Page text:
• If the requested feminine translation is feminine.
  • If the requested masculine translation is masculine.
  • If the feminine and masculine translations are exactly equivalent with the exception of gender-related changes. Even minor changes in the wording between the translations will result in being filtered.
Top: The masculine and feminine translations differ only with respect to gender i.e. “he” and “his” vs “she” and “her”. Hence, we will show gender-specific translations. Bottom: The masculine and feminine translations differ correctly with respect to gender i.e. “he” vs “she”. However, the change from “really” to “actually” is not related to gender. Hence, we will filter gender-specific translations and display the default translation.
Putting it all together, input sentences first go through the classifier, which detects whether they’re eligible for gender-specific translations. If the classifier says “yes”, we send three requests to our enhanced NMT model—a feminine request, a masculine request and an ungendered request. Our final step takes into account all three responses and decides whether to display gender-specific translations or a single default translation. This step is still quite conservative in order to maximize the quality of gender-specific translations shown; hence our overall recall is only around 60%. We plan to increase our coverage and add support for more complex sentences in future iterations.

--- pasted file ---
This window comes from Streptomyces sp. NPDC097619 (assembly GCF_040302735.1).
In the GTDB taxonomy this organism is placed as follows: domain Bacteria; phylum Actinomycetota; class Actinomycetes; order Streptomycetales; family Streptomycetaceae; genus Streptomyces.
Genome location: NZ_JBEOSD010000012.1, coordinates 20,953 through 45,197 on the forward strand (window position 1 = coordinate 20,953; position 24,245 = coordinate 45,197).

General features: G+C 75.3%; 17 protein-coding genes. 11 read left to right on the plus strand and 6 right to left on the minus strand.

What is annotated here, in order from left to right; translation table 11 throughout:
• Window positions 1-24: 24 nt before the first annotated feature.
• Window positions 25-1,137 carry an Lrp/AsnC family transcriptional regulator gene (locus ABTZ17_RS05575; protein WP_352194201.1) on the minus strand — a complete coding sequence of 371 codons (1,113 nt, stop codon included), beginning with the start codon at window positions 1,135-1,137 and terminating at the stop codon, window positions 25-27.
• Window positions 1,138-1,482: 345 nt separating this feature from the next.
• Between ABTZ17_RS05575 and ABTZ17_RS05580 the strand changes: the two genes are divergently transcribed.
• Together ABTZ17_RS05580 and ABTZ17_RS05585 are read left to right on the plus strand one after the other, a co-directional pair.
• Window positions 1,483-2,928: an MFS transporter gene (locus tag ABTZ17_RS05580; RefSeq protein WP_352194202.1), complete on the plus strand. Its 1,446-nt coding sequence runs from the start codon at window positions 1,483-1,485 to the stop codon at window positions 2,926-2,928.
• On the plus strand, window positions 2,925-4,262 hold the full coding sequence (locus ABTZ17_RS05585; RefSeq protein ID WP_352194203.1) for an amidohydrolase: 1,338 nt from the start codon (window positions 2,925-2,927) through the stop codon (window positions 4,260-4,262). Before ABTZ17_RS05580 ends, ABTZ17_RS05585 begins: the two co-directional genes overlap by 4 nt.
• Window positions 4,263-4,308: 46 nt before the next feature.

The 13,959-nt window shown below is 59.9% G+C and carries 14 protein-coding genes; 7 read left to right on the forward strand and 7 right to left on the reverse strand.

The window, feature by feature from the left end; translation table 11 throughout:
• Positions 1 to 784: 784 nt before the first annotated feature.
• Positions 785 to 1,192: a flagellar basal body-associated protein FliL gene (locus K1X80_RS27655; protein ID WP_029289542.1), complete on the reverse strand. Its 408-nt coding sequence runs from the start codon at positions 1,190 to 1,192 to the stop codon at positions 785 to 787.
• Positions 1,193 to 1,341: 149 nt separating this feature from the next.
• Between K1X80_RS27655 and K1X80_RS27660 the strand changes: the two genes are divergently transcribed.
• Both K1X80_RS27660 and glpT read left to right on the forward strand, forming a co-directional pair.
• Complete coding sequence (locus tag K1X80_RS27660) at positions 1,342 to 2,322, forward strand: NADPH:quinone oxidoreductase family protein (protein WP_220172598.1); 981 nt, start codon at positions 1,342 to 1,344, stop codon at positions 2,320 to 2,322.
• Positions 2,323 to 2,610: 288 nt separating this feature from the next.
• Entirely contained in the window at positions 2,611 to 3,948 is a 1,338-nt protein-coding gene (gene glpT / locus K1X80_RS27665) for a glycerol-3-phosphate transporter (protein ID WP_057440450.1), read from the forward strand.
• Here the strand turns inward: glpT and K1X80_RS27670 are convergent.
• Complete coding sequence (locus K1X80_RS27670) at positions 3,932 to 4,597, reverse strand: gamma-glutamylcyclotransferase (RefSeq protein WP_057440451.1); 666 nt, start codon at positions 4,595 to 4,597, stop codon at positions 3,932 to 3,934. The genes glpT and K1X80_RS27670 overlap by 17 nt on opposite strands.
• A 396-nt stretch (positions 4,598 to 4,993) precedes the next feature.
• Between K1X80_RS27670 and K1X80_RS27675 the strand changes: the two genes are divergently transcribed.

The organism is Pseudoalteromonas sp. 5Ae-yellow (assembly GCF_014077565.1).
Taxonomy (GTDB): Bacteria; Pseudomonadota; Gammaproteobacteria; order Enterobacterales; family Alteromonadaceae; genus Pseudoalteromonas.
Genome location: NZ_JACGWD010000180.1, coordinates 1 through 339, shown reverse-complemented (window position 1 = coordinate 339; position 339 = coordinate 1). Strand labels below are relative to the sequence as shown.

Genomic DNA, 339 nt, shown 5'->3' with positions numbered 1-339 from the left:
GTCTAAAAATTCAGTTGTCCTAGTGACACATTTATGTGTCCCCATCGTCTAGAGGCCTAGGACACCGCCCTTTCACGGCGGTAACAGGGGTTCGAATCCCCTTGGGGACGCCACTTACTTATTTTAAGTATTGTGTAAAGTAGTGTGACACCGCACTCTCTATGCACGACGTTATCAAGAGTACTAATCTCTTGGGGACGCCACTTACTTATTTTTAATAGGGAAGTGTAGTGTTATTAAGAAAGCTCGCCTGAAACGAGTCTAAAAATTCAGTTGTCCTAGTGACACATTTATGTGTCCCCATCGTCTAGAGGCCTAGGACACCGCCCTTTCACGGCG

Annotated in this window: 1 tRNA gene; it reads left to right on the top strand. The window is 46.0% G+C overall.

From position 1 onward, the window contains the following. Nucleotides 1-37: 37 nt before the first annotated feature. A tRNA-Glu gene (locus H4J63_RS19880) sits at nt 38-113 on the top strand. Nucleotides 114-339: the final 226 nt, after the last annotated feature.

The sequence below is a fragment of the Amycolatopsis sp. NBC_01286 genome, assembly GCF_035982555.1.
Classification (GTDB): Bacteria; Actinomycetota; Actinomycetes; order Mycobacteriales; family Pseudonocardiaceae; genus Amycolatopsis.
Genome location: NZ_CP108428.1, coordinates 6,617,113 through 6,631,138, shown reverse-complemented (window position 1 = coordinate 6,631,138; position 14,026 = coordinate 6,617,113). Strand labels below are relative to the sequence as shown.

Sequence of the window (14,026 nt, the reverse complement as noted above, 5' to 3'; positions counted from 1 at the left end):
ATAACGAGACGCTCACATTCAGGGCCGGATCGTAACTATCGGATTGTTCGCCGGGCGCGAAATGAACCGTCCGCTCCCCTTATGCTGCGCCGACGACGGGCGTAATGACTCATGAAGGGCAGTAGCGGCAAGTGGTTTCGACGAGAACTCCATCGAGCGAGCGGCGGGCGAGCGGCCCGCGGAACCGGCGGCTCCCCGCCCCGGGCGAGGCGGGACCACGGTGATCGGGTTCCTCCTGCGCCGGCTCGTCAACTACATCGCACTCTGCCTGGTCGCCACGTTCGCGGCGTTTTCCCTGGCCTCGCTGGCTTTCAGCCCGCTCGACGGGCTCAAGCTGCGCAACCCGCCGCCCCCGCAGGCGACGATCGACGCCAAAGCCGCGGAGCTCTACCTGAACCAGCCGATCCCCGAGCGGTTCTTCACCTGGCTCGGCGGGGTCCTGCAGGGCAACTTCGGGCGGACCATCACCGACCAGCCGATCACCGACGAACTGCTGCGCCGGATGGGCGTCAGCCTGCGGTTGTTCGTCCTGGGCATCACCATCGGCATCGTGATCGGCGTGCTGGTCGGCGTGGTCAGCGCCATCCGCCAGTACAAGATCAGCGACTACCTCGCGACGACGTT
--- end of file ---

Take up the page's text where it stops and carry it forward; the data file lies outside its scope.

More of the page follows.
This is just the first step toward addressing gender bias in machine-translation systems and reiterates Google’s commitment to fairness in machine learning. In the future, we plan to extend gender-specific translations to more languages and to address non-binary gender in translations.

This effort has been successful thanks to the hard work of a lot of people including, but not limited to, the following (in alphabetical order of last name): Lindsey Boran, HyunJeong Choe, Héctor Fernández Alcalde, Orhan Firat, Qin Gao, Rick Genter, Macduff Hughes, Tolga Kayadelen, James Kuczmarski, Tatiana Lando, Liu Liu, Michael Mandl, Nihal Meriç Atilla, Mengmeng Niu, Adnan Ozturel, Emily Pitler, Kathy Ray, John Richardson, Larissa Rinaldi, Alex Rudnick, Apu Shah, Jason Smith, Antonio Stella, Romina Stella, Jana Strnadova, Katrin Tomanek, Barak Turovsky, Dan Schwarz, Shilp Vaishnav, Clayton Watts, Kellie Webster, Colin Young, Pendar Yousefi, Candice Zhang and Min Zhao.

Source: Google AI Blog